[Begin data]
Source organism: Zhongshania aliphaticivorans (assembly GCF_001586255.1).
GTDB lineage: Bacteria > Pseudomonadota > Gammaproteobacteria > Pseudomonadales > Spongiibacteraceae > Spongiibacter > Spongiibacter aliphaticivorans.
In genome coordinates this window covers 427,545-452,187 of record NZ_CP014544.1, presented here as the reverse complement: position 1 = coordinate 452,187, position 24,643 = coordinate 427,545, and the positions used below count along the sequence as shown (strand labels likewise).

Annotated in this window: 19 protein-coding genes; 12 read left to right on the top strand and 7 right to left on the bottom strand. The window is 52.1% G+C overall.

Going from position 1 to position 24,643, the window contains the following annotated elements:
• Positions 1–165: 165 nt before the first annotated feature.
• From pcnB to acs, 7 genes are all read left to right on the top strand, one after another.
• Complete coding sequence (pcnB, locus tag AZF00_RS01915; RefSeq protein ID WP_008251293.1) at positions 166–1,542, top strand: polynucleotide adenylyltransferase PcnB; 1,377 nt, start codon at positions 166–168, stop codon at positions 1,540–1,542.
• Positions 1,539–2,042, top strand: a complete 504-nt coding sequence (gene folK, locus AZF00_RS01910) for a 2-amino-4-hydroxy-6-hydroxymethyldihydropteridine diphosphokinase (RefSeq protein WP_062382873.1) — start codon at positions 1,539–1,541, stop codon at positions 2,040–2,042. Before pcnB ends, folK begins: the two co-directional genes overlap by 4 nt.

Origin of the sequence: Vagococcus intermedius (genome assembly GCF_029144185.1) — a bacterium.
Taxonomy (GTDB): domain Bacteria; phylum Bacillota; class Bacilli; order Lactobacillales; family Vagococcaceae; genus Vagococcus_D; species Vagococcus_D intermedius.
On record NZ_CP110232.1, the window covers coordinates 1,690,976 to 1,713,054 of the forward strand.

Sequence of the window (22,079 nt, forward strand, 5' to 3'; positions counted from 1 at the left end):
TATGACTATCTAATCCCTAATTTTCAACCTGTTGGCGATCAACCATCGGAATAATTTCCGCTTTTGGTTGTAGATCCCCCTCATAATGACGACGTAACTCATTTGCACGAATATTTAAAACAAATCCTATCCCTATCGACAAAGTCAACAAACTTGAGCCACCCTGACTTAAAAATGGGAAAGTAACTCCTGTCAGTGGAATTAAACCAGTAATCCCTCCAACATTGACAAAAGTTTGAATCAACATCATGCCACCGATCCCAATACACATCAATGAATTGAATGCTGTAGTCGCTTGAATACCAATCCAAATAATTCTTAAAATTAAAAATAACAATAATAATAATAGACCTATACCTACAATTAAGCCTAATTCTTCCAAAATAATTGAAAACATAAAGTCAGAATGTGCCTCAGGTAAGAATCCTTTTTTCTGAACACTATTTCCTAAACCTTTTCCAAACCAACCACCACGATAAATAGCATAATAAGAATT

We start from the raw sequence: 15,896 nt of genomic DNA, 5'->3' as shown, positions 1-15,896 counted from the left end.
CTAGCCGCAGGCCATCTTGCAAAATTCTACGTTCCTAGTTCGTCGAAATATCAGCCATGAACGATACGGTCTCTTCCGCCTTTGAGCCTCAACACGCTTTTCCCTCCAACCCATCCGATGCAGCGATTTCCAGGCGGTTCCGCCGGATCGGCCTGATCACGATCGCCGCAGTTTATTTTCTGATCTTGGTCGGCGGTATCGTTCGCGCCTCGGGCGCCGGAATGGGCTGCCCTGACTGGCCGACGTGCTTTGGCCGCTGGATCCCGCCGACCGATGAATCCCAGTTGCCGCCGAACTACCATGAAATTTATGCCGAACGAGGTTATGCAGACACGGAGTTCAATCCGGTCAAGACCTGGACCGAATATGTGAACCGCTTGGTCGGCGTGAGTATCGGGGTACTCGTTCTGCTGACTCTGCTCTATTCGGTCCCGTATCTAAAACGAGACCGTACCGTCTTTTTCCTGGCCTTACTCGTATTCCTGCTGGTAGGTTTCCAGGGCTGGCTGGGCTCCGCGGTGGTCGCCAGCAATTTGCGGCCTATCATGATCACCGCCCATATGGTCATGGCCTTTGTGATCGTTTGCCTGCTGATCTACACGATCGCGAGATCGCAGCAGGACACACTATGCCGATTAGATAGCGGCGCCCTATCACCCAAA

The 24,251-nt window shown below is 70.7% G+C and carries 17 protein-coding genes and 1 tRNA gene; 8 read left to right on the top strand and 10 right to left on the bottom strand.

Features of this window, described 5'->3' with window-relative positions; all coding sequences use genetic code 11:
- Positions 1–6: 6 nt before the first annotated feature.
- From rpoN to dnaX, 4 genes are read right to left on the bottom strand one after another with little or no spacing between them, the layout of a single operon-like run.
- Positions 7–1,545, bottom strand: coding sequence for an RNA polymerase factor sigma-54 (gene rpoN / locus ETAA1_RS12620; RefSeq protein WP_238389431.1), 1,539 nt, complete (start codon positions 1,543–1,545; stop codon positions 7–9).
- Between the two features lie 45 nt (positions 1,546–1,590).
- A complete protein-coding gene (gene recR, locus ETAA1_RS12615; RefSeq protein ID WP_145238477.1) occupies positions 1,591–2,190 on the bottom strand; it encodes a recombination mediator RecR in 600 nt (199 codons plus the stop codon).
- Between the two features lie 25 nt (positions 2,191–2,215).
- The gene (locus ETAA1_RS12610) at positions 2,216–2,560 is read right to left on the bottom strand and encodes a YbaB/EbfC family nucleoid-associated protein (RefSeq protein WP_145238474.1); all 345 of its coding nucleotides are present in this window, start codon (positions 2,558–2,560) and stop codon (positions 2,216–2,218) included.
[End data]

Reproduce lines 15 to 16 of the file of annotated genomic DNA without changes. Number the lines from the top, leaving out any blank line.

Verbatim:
We start from the raw sequence: 15,896 nt of genomic DNA, 5'->3' as shown, positions 1-15,896 counted from the left end.
CTAGCCGCAGGCCATCTTGCAAAATTCTACGTTCCTAGTTCGTCGAAATATCAGCCATGAACGATACGGTCTCTTCCGCCTTTGAGCCTCAACACGCTTTTCCCTCCAACCCATCCGATGCAGCGATTTCCAGGCGGTTCCGCCGGATCGGCCTGATCACGATCGCCGCAGTTTATTTTCTGATCTTGGTCGGCGGTATCGTTCGCGCCTCGGGCGCCGGAATGGGCTGCCCTGACTGGCCGACGTGCTTTGGCCGCTGGATCCCGCCGACCGATGAATCCCAGTTGCCGCCGAACTACCATGAAATTTATGCCGAACGAGGTTATGCAGACACGGAGTTCAATCCGGTCAAGACCTGGACCGAATATGTGAACCGCTTGGTCGGCGTGAGTATCGGGGTACTCGTTCTGCTGACTCTGCTCTATTCGGTCCCGTATCTAAAACGAGACCGTACCGTCTTTTTCCTGGCCTTACTCGTATTCCTGCTGGTAGGTTTCCAGGGCTGGCTGGGCTCCGCGGTGGTCGCCAGCAATTTGCGGCCTATCATGATCACCGCCCATATGGTCATGGCCTTTGTGATCGTTTGCCTGCTGATCTACACGATCGCGAGATCGCAGCAGGACACACTATGCCGATTAGATAGCGGCGCCCTATCACCCAAA